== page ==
A Northern Pygmy Owl (Glaucidium gnoma) id going to feed on a mouse in Montana. (Photo by Anthony Mercieca. Photo Researchers, Inc.)
A Northern Pygmy Owl (Glaucidium gnoma) is going to feed on a mouse in Montana.
(Photo by Anthony Mercieca. Photo Researchers, Inc.)

Feeding Ecology and Diet

  • Owls are known to feed on different kinds of prey with only a few species consumes carrion; all species kill and eat live animals.
  • They feed on many invertebrates.
  • There are 40 species of Otus out of which 30 species exclusively feed on insects.
  • Amphibians do not form the essential part of owl’s diet. Fishing-owls and fish-owls consume frogs.
  • Otus and Glaucidium rely on snakes and lizards for their consumption.
  • Birds are not the major prey item of any owl species but Glaucidium do eat birds.
  • The medium-sized and large-sized owls consume small mammals including rodents and shrews. Eagle-owls (Bubo) in the northern latitudes prey rabbits, hares, skunks and even monkeys.
  • Owls prey on a wide variety of voles.
  • Some medium-sized species will feed on small mammals such as rats and young rabbits. Snakes do not make the bulk of their diet precisely because snakes move around during the heat of the day while owls do not.
  • Perhaps the most rapacious of the owls is the great horned owl which has been seen to kill red-tailed hawks.
  • Some large owls including great gray owl typically rely on lemmings and voles for their consumption.
  • The way owls hunt reminds us of the diurnal raptors excluding falcons and vultures. Unlike falcons, owls never swoop on their prey from a height nor do they eat carrion. They never soar either. Owls fancy ‘still hunting’ method.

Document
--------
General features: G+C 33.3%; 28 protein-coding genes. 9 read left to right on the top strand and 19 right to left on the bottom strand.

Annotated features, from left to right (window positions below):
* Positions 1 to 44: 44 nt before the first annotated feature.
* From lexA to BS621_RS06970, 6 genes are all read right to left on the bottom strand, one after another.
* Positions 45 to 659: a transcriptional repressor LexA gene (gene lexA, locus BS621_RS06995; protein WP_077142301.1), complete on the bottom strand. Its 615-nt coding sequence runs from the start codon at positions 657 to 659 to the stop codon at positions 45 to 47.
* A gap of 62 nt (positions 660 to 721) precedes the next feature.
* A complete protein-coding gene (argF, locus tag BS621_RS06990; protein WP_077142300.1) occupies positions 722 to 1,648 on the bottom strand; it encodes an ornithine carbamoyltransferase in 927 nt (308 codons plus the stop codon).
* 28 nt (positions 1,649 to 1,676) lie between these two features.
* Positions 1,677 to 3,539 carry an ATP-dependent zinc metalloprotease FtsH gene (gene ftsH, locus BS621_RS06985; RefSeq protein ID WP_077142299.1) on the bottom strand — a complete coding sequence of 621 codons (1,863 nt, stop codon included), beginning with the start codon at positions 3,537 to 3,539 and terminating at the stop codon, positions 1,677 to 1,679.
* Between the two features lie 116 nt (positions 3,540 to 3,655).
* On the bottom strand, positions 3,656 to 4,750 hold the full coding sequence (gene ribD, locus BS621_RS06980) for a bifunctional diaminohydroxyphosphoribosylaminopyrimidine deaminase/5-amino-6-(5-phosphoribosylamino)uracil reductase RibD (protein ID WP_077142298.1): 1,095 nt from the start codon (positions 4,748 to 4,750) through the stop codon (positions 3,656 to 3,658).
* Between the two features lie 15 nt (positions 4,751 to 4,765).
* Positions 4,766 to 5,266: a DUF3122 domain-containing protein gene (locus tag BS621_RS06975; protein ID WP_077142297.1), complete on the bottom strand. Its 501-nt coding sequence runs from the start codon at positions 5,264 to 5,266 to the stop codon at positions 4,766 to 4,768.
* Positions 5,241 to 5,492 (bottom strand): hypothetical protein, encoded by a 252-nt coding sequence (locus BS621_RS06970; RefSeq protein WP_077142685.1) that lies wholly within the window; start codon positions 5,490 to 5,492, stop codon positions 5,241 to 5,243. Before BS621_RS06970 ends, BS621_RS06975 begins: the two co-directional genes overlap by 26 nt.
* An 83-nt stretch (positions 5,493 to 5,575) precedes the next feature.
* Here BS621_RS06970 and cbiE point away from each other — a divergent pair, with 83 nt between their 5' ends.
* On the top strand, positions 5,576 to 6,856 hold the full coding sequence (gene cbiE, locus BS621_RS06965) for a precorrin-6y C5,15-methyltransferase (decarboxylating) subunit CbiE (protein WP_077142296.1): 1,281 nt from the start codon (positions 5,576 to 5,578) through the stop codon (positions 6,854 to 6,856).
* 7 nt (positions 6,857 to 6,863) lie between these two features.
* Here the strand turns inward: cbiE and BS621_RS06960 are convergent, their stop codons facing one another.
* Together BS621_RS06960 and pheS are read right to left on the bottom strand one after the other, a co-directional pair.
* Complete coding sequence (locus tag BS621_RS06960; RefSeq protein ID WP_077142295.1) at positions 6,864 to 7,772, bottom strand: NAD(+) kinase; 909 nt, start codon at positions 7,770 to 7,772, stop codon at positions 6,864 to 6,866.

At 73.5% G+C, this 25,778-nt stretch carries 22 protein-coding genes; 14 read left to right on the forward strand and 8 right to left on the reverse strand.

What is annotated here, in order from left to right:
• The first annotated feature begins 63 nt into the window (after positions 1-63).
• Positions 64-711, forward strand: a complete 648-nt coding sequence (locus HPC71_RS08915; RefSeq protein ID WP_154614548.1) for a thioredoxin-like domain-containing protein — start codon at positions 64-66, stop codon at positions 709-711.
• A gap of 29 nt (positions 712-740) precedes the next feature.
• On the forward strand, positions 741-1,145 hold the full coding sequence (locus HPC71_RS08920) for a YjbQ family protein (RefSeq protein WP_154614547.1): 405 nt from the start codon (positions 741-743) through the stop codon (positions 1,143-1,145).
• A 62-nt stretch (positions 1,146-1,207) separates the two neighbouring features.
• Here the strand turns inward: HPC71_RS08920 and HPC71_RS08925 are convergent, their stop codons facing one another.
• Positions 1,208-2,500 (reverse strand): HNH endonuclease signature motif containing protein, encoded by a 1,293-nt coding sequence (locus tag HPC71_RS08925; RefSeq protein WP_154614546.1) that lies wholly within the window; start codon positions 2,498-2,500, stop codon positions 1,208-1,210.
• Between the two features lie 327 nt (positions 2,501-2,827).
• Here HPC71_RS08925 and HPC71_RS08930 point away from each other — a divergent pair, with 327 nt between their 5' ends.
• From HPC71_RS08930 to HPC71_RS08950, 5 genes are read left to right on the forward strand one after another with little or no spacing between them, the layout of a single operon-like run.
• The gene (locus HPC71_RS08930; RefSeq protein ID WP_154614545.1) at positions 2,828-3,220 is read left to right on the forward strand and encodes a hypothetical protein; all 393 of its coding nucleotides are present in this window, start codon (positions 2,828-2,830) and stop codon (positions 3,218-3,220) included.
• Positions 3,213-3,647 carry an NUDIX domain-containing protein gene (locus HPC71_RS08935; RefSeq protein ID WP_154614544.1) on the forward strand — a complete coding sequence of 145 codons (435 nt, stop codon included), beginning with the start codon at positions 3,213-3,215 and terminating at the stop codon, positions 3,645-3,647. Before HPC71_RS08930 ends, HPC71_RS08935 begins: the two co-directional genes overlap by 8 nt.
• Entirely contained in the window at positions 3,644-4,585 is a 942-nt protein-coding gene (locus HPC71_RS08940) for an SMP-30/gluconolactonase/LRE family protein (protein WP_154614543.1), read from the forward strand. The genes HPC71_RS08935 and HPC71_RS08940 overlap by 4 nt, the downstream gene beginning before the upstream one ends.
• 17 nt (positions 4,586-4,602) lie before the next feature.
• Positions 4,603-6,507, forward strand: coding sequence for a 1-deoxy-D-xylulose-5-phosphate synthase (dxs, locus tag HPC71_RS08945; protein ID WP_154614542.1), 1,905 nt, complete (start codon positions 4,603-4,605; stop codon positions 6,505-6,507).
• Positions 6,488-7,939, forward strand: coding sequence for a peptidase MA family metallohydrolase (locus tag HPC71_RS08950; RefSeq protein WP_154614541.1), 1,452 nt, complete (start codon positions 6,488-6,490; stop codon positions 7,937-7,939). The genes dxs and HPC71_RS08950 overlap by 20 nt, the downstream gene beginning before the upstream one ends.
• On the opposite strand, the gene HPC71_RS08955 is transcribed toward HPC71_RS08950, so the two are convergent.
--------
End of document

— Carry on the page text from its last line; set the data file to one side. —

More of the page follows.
• Hawk-owl truly lives up to its name as is known to use hunting technique employed by accipiters. Unique amongst them is the northern hawk-owl which is fairly quick and catches a bird in flight.
  • Owls normally hide excess food and get back to find and consume later.
  • They never build nests of their own rather owls nest in shallow scrapes in the ground, in shallow caves, or in the cavity of a tree cavity.

Reproductive Biology

  • Most owl species are typically non-social while nesting. Some of them also defend their breeding territories.
  • Burrowing owls (Athene cunicularia) and long-eared owls (Asio otus) do not defend their territories. They build nests as close as 50 ft (15 m) from conspecifics.
  • Asio often found roosting in groups consist of 10 – 30 individuals in the non-breeding season.